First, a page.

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Dave Smith Instruments Prophet '08 Synthesizer
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The Prophet '08 from Dave Smith Instruments is an eight-voice synthesizer with a 100% analog signal path. While the Prophet '08's overall sonic chara...Click To Read More About This Product
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The return of a legend, or the beginning of a new era?
The Prophet '08 from Dave Smith Instruments is an eight-voice synthesizer with a 100% analog signal path. While the Prophet '08's overall sonic character will be familiar to anyone who knows Dave's work from the '70s and '80s, it is much more than just a vintage reissue with a few new bells and whistles. Dave has always said that he is only interested in moving forward. The Prophet '08 is the product of evolution, not nostalgia.
Of course, the analog synthesizer includes features we now take for granted, like velocity and aftertouch. Add to that performance features like an arpeggiator, gated step sequencer, and the ability to split and layer sounds. The modulation possibilities are much deeper than anything Sequential ever produced, making it capable of producing sounds the "classics" simply could not.
- Two analog oscillators per voice
- Classic Curtis analog low-pass filters
- Extensive modulation routing capabilities.
- Four-on-four splits and layers with separate stereo outputs for each layer
- Arpeggiator, gated 16 x 4 step sequencer, and LFOs all syncable
Prophet '08 Synthesizer
- 5-octave keyboard with semi-weighted action, velocity, and aftertouch.
Spring-loaded pitch wheel and assignable mod wheel
256 fully editable Programs (2 banks of 128) with 2 Layers (2 separate sounds) in each Program.
16 x 4 gated step sequencer
2 digitally controlled analog oscillators (DCOs) per voice with selectable sawtooth, triangle, saw/triangle mix, and pulse waves (with pulse-width modulation), and hard sync.
White noise generator
1 Analog Curtis low-pass filter per voice, selectable 2- and 4-pole operation (self-resonating in 4-pole mode).
3 Envelope Generators: filter, VCA, and assignable (four-stage ADSR + delay); Envelope 3 can loop.
Glide (portamento): separate rates per oscillator.
Ins and Outs:
MIDI In, Out, Thru, and Poly Chain
Main stereo audio output: 1/4" unbalanced
Output B stereo audio output: 1/4" unbalanced
Sustain pedal input: accepts normally on or normally off momentary footswitch.
Pedal/CV input: responds to expression pedals or control voltages ranging from 0 to 5 VDC (protected against higher or negative voltages).
Headphone output: 1/4" stereo phone jack.
Includes power supply for 110V ” 240V AC operation (13-15 VDC, 400 mA) and operation manual.
Reviewed by 2 customers
Displaying reviews 1-2
I recently bought my second Prophet '08. It is a beautiful instrument with a warm and rich sound. It offers eight-voice polyphony, two oscillators, four LFO's, precise envelopes, and a five-octave velocity sensitive keyboard with after touch. The pulse width modulation is quite smooth. A stack mode allows you to simultaneously combine two entirely different patches, though with only four-voice polyphony per patch. It offers also a mono mode with many variables.The Prophet '08 is a fairly simple instrument to master, yet the possiblilties are extensive. I really like its conservative appearance. It looks like a musical instrument that's simply meant to be played, with nothing fancy or pompous. It's also quite light weight and compact, being only as large as, say, two five octave keyboards placed back to back.I can't say enough about the Prophet '08 synthesizer. It may not be the most sophisticated synthesizer available, but for the basics of analog synthesizer sound, it's superb.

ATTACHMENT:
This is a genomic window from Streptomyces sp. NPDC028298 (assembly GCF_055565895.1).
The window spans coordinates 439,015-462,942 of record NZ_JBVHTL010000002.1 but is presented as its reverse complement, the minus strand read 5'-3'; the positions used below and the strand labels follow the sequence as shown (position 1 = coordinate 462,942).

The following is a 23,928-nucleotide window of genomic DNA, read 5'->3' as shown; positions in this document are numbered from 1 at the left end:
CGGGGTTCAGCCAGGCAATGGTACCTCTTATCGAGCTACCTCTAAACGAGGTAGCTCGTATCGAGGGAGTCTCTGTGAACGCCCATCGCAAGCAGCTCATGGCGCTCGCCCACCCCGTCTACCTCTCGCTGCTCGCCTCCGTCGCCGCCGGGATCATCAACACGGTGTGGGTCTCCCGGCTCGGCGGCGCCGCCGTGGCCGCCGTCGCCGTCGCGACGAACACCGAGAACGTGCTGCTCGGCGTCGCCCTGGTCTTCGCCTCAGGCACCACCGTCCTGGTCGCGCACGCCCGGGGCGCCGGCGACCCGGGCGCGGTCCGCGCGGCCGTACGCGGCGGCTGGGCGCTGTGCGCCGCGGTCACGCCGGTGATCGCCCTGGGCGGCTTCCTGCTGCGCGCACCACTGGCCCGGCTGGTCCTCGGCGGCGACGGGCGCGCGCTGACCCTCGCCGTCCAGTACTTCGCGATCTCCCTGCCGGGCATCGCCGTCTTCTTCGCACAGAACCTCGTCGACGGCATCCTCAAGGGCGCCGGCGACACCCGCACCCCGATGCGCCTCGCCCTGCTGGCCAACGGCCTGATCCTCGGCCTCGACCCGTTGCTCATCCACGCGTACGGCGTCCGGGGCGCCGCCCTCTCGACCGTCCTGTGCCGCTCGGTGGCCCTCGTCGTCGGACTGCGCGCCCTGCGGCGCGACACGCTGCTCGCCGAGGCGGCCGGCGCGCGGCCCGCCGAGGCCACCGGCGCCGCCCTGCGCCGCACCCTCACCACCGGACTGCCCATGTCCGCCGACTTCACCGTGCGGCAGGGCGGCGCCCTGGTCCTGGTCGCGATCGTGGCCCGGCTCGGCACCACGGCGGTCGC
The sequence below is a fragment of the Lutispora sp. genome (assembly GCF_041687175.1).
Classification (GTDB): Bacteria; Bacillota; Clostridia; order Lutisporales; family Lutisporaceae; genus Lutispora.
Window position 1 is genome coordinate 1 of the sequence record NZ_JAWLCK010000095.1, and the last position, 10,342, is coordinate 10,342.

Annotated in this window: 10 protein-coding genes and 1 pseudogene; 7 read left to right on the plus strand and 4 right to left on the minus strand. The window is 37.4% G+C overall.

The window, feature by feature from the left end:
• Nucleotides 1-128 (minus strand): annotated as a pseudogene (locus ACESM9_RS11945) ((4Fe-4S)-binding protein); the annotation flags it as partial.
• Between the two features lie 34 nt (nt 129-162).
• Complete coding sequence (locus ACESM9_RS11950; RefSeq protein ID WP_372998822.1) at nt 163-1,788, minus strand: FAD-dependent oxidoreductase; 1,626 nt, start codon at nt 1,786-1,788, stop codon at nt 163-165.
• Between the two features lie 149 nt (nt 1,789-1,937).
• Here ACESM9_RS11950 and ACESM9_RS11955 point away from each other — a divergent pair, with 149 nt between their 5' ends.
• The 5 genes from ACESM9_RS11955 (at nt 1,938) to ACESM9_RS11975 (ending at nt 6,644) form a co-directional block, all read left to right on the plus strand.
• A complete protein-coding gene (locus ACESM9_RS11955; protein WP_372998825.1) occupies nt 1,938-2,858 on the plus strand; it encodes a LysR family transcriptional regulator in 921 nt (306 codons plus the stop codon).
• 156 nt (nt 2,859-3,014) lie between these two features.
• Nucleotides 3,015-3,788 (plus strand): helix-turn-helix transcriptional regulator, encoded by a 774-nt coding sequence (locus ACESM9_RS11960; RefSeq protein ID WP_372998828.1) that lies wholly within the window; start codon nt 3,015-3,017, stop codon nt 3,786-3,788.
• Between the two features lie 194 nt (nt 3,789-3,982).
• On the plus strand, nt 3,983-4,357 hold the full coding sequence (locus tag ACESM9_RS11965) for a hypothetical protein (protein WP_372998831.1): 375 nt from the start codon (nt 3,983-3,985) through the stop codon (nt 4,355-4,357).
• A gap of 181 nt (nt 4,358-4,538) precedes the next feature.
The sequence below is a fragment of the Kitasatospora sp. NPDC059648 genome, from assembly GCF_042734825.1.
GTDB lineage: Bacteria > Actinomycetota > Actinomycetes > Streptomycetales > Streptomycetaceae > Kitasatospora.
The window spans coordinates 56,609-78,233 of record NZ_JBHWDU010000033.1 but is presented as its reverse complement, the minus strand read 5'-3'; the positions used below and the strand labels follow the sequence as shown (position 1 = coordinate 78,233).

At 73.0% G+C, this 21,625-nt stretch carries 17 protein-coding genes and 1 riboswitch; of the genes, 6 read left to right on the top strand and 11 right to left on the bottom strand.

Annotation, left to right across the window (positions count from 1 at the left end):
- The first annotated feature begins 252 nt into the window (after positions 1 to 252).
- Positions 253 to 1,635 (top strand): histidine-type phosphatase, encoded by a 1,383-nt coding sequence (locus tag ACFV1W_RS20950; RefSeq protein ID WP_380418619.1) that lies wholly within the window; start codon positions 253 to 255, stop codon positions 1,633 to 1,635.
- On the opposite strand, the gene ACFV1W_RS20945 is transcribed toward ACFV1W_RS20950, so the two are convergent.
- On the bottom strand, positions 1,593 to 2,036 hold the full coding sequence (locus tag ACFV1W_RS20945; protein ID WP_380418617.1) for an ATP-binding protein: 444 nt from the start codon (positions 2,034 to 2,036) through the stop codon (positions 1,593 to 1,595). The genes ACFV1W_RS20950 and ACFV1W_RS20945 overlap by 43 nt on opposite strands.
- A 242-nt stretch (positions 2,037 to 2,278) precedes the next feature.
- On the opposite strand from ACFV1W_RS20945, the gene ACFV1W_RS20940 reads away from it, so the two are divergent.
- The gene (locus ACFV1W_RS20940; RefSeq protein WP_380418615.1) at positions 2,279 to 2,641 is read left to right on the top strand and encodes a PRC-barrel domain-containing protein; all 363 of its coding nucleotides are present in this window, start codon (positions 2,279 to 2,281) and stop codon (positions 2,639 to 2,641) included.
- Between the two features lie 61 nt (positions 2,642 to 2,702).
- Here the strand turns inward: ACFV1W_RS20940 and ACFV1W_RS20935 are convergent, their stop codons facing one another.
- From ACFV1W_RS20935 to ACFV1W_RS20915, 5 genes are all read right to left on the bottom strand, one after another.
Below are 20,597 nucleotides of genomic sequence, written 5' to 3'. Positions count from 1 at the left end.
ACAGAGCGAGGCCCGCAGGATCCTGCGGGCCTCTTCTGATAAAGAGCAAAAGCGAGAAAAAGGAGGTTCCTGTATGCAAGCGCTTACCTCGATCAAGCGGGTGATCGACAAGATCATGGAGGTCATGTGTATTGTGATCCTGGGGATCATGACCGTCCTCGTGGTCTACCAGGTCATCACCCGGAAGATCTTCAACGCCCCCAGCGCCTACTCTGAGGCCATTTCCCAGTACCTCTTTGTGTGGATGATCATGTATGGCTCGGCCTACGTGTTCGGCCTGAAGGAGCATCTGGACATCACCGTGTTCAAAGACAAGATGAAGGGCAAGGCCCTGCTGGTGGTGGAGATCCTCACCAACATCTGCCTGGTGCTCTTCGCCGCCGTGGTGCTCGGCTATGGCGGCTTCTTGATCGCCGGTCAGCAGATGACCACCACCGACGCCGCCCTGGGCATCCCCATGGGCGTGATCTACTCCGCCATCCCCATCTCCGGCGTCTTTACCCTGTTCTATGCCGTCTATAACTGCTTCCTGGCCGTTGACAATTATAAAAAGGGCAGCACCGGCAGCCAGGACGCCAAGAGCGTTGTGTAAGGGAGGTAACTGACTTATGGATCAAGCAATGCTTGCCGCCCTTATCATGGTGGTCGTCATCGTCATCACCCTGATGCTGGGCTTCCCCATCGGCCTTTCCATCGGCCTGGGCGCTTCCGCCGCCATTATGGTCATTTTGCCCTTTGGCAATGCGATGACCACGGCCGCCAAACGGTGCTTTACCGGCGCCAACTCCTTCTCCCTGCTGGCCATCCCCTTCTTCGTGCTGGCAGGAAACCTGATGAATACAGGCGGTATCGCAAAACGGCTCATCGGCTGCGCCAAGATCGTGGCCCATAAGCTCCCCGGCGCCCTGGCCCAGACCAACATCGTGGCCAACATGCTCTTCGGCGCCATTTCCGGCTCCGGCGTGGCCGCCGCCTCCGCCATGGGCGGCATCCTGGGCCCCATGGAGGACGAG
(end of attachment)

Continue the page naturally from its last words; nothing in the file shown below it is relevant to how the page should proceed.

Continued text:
Well okay. This is supposed to be the new fantastic hot synth of this year. Backordered always and near impossible to find anywhere. I was lucky to find one to buy, and I wasn't too overjoyed. Let me tell you that this board is as basic as it could get. Two ocillators, three waves; sawtooth, triangle and pulse. No effects; not even reverb. All the presets are the same, and only basic parameters can be edited. The arpegiator only has up, down and random, there is a four part step sequencer that the original Prophet 5 didn't have, and it has four lfo's, two filters and an envelope generator section. Yeah. It sounds analog. Fat, warm and raw. But it still has digital ocillators to compensate for tuning issues, (it does stay in perfect tune) rather than true analog ocillators, but does have analog filters and vca's. So it is somewhat of a hybrid. So what does it matter, after all an ocillator is nothing more than an electronic component on a circuit board that produces a buzzing or beeping sound when electricity passes through it. It is then shaped into the freaky outerspace sounds we hear with the filters and envelopes. The presets are basic, mostly Juno 106 leads and Oberheim pads. It is a good looking board though. Looks just like it stepped out of the late 1970's early Eighties times. Only drawback are the knobs are endless encoders, rather than start and stop pots, and their shafts are weak and bend if you turn them too hard, kinda' takes the feel of a genuine vintage synth away from this board. Power supply is nice, a simple small lightweight wall-wart instead of huge brick with a cord coming out each end. I had my fill of analogs in the eighties, and I still have the three I bought 25 years ago; Juno 106, Korg Polysix, and Oberheim OB 12. Today I have digitals that blow doors, Korg Radias and Virus TI to name a couple. No analogs could do what they do. The Prophet 08 is just that. A perfectly replicated synth of yesteryear when technology was basic and music was simple. You can't vocode on this thing, there is no usb for software support, and there are only three soundwaves to choose from. It also lacks a bass control for the ocillators; a feature found on a true analog synth; I could not even get a decent Thomas Dolby "She Blinded Me With Science" bass sound. So if you want to play the synth line to The Cars "Just What I Needed", buy the Prophet 08. But if you want to make fantastic, mind blowing music, then buy a good quality digital synth. Analog synthesizers have many issues to deal with. They usually don't work the same if they're dropped, they are expensive to get repaired, and if they contain real analog ocillators such as the Alesis Andromeda, the synth has to be at a certain temperature before you can play it, not to mention tuned each time you get ready to play, they really do suck! On the other hand a good quality digital synth is foolproof, makes more interesting sounds, can be edited further, has more interfacing possibilities with other equipment and will never let you down!